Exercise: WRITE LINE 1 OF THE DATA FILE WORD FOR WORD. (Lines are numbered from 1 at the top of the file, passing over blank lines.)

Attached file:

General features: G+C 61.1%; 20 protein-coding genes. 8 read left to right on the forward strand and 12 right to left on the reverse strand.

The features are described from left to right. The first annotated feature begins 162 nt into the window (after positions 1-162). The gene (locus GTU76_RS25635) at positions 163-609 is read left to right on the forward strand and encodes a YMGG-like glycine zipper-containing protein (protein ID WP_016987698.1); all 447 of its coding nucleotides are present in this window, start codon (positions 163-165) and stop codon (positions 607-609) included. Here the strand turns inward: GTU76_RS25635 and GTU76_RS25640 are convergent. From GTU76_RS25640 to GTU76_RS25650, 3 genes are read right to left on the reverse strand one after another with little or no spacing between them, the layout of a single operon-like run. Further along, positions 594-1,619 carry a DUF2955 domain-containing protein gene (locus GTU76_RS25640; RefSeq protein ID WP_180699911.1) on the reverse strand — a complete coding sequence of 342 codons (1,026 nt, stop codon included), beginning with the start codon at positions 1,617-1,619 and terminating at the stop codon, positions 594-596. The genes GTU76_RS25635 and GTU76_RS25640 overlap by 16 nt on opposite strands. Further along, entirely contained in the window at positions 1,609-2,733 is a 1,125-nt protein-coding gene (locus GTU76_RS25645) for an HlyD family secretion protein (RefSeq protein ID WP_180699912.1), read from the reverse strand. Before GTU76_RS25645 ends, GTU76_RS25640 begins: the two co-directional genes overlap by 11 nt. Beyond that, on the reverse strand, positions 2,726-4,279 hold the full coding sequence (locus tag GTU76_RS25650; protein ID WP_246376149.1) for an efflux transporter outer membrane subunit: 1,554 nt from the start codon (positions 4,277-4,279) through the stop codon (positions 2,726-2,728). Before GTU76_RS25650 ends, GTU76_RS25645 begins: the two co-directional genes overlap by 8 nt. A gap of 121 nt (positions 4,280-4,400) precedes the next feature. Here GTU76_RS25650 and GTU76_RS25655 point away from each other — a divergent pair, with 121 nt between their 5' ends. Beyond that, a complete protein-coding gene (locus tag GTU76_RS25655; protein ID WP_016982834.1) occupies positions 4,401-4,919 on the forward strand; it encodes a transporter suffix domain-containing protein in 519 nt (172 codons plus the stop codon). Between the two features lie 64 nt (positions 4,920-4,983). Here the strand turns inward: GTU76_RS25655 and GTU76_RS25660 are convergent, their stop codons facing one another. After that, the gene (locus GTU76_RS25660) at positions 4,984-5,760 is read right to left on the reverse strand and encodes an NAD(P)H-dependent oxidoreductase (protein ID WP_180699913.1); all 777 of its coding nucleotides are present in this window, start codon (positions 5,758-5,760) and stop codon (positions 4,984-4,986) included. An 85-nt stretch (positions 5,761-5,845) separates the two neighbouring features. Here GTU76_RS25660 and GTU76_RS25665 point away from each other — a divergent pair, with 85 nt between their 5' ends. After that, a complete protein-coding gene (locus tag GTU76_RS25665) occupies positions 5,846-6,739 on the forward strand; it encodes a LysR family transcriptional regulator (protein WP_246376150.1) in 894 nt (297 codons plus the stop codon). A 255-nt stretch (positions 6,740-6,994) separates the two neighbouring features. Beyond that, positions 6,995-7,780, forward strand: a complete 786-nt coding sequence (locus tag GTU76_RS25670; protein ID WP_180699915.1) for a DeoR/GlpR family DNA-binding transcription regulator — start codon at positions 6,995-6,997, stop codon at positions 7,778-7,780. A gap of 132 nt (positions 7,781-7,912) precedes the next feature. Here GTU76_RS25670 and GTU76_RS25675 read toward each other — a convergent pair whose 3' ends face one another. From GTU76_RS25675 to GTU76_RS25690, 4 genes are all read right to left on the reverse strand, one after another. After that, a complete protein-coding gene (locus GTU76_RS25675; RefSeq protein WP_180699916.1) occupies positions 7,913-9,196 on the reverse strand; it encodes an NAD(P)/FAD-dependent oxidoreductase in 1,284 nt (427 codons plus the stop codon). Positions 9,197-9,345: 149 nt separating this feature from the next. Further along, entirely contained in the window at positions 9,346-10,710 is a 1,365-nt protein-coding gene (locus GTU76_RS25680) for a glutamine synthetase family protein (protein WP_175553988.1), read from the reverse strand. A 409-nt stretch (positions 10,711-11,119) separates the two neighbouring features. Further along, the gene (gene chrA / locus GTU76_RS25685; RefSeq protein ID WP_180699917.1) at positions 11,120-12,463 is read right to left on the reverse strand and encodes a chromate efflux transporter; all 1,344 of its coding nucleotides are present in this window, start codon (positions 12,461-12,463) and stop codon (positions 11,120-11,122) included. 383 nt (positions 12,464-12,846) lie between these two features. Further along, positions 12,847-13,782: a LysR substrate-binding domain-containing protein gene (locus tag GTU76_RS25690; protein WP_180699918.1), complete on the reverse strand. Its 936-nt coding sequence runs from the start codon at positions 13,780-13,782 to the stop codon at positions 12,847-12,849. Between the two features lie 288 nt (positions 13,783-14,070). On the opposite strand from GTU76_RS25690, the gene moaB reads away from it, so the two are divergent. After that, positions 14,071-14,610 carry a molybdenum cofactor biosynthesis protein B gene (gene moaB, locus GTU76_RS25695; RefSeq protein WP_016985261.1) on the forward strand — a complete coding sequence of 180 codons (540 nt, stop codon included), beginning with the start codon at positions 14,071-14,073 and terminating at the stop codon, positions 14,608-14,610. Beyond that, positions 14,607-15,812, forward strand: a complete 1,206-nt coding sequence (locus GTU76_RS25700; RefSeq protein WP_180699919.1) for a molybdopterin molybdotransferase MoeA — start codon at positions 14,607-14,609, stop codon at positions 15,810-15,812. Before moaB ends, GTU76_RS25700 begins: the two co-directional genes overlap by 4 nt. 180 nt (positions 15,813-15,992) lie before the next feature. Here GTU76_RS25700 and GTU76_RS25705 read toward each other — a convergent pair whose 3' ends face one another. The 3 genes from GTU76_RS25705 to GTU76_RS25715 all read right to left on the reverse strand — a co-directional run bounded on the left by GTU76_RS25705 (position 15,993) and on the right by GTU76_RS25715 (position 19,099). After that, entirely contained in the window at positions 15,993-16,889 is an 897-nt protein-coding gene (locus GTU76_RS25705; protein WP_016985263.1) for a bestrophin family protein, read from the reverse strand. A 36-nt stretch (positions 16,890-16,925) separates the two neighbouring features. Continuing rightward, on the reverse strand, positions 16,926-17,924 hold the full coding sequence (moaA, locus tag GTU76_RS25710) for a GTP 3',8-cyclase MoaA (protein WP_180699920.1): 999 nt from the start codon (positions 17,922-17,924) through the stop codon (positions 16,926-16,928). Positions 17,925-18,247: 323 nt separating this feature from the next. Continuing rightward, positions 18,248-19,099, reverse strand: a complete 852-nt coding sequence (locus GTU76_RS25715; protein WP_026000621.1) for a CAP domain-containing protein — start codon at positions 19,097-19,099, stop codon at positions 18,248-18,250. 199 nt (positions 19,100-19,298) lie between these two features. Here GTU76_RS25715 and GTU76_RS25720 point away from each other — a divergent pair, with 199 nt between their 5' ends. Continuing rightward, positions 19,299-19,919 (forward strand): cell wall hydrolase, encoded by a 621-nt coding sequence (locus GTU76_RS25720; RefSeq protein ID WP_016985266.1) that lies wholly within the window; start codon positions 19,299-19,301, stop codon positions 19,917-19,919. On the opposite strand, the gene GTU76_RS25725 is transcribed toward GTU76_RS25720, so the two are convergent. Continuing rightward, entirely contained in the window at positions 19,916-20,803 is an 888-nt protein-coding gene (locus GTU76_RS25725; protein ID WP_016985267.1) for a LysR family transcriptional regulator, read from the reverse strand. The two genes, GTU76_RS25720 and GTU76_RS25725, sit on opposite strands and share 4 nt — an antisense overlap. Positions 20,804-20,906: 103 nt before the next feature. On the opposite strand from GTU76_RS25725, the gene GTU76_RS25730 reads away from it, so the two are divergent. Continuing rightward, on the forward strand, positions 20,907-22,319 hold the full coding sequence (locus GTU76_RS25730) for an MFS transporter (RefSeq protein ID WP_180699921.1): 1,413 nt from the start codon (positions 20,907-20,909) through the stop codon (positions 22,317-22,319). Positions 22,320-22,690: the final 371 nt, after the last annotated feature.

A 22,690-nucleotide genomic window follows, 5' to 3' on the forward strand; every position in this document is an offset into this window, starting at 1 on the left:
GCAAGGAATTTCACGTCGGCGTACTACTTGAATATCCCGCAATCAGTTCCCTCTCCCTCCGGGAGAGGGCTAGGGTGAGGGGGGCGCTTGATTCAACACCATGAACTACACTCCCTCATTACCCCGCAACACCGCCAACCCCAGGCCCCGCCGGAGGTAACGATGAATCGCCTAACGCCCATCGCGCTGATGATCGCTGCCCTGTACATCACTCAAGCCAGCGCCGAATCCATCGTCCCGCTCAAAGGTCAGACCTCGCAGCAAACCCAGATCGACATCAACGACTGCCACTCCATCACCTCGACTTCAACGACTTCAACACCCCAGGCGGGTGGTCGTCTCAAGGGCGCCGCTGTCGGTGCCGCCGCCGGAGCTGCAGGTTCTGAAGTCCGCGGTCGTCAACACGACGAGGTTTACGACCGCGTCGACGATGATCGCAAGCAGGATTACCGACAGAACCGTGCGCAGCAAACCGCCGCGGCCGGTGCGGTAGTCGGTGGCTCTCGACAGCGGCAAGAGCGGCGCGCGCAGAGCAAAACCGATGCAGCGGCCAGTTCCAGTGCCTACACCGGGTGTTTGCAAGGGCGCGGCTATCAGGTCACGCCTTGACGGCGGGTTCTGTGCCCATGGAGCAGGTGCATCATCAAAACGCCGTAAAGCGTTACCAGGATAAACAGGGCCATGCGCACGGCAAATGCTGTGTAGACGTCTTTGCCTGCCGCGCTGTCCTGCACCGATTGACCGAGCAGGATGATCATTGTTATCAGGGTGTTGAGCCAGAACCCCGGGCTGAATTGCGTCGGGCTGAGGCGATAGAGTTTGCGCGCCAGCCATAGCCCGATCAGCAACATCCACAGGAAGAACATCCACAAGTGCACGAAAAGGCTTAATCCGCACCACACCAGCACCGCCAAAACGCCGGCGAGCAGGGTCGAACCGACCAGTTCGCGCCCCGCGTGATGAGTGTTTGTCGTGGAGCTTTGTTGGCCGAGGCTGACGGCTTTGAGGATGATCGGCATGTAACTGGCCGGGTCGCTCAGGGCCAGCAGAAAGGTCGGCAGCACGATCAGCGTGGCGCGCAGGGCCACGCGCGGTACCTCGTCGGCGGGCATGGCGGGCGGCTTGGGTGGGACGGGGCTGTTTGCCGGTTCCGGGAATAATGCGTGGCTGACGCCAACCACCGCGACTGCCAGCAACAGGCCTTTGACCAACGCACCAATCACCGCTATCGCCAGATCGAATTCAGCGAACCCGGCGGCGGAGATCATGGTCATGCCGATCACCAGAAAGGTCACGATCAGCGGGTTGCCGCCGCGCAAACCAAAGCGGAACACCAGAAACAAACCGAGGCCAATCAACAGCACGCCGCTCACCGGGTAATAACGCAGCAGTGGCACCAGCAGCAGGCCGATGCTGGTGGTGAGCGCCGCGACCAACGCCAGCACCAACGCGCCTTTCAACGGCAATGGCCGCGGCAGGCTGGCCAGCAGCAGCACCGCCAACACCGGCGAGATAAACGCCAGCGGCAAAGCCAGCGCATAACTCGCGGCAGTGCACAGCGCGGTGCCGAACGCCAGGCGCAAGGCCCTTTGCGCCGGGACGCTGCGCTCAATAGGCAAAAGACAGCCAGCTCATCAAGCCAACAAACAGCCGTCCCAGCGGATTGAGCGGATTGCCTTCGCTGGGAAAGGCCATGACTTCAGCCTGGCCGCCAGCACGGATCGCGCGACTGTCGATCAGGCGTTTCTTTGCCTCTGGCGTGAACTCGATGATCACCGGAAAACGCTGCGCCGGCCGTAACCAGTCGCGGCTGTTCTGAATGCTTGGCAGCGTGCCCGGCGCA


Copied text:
General features: G+C 61.1%; 20 protein-coding genes. 8 read left to right on the forward strand and 12 right to left on the reverse strand.